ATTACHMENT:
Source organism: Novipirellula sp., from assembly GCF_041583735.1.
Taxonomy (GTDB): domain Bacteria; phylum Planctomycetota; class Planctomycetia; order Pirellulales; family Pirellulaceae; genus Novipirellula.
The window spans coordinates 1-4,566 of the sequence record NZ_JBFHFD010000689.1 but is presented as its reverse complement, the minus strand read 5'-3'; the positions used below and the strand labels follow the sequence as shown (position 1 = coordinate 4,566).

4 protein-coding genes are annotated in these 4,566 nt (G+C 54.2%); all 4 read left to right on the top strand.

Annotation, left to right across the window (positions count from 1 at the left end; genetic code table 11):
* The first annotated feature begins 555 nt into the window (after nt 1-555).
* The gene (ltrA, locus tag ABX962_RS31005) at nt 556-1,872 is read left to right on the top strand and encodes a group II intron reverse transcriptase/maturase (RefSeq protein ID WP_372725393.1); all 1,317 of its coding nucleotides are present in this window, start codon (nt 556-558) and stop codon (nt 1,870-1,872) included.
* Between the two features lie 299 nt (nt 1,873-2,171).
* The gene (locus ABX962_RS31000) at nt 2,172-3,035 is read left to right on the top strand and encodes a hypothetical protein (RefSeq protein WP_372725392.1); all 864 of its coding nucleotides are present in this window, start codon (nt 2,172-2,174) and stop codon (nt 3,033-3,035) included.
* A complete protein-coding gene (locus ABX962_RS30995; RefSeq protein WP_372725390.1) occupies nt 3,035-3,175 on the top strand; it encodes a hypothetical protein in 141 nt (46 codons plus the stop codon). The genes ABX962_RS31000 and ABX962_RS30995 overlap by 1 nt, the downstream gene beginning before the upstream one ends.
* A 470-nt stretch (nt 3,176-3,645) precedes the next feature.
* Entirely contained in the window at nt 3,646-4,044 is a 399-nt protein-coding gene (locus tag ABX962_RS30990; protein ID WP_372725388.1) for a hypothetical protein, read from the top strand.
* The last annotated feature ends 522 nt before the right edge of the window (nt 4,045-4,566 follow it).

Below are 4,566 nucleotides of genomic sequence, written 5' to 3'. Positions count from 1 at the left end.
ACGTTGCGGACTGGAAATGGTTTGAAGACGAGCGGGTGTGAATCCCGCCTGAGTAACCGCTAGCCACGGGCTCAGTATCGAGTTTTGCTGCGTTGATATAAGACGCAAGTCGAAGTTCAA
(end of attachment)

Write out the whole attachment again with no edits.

Source organism: Novipirellula sp., from assembly GCF_041583735.1.
Taxonomy (GTDB): domain Bacteria; phylum Planctomycetota; class Planctomycetia; order Pirellulales; family Pirellulaceae; genus Novipirellula.
The window spans coordinates 1-4,566 of the sequence record NZ_JBFHFD010000689.1 but is presented as its reverse complement, the minus strand read 5'-3'; the positions used below and the strand labels follow the sequence as shown (position 1 = coordinate 4,566).

4 protein-coding genes are annotated in these 4,566 nt (G+C 54.2%); all 4 read left to right on the top strand.

Annotation, left to right across the window (positions count from 1 at the left end; genetic code table 11):
* The first annotated feature begins 555 nt into the window (after nt 1-555).
* The gene (ltrA, locus tag ABX962_RS31005) at nt 556-1,872 is read left to right on the top strand and encodes a group II intron reverse transcriptase/maturase (RefSeq protein ID WP_372725393.1); all 1,317 of its coding nucleotides are present in this window, start codon (nt 556-558) and stop codon (nt 1,870-1,872) included.
* Between the two features lie 299 nt (nt 1,873-2,171).
* The gene (locus ABX962_RS31000) at nt 2,172-3,035 is read left to right on the top strand and encodes a hypothetical protein (RefSeq protein WP_372725392.1); all 864 of its coding nucleotides are present in this window, start codon (nt 2,172-2,174) and stop codon (nt 3,033-3,035) included.
* A complete protein-coding gene (locus ABX962_RS30995; RefSeq protein WP_372725390.1) occupies nt 3,035-3,175 on the top strand; it encodes a hypothetical protein in 141 nt (46 codons plus the stop codon). The genes ABX962_RS31000 and ABX962_RS30995 overlap by 1 nt, the downstream gene beginning before the upstream one ends.
* A 470-nt stretch (nt 3,176-3,645) precedes the next feature.
* Entirely contained in the window at nt 3,646-4,044 is a 399-nt protein-coding gene (locus tag ABX962_RS30990; protein ID WP_372725388.1) for a hypothetical protein, read from the top strand.
* The last annotated feature ends 522 nt before the right edge of the window (nt 4,045-4,566 follow it).

Below are 4,566 nucleotides of genomic sequence, written 5' to 3'. Positions count from 1 at the left end.
ACGTTGCGGACTGGAAATGGTTTGAAGACGAGCGGGTGTGAATCCCGCCTGAGTAACCGCTAGCCACGGGCTCAGTATCGAGTTTTGCTGCGTTGATATAAGACGCAAGTCGAAGTTCAA